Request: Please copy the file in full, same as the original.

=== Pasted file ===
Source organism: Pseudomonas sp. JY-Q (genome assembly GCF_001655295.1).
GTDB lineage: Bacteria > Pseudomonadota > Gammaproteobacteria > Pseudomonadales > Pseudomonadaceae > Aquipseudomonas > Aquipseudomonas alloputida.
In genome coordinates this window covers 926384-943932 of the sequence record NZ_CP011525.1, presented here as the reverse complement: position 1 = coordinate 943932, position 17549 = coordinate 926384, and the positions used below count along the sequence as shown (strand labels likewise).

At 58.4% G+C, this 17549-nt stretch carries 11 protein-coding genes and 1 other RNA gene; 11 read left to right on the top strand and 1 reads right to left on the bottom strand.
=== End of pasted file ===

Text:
Source organism: Pseudomonas sp. JY-Q (genome assembly GCF_001655295.1).
GTDB lineage: Bacteria > Pseudomonadota > Gammaproteobacteria > Pseudomonadales > Pseudomonadaceae > Aquipseudomonas > Aquipseudomonas alloputida.
In genome coordinates this window covers 926384-943932 of the sequence record NZ_CP011525.1, presented here as the reverse complement: position 1 = coordinate 943932, position 17549 = coordinate 926384, and the positions used below count along the sequence as shown (strand labels likewise).

At 58.4% G+C, this 17549-nt stretch carries 11 protein-coding genes and 1 other RNA gene; 11 read left to right on the top strand and 1 reads right to left on the bottom strand.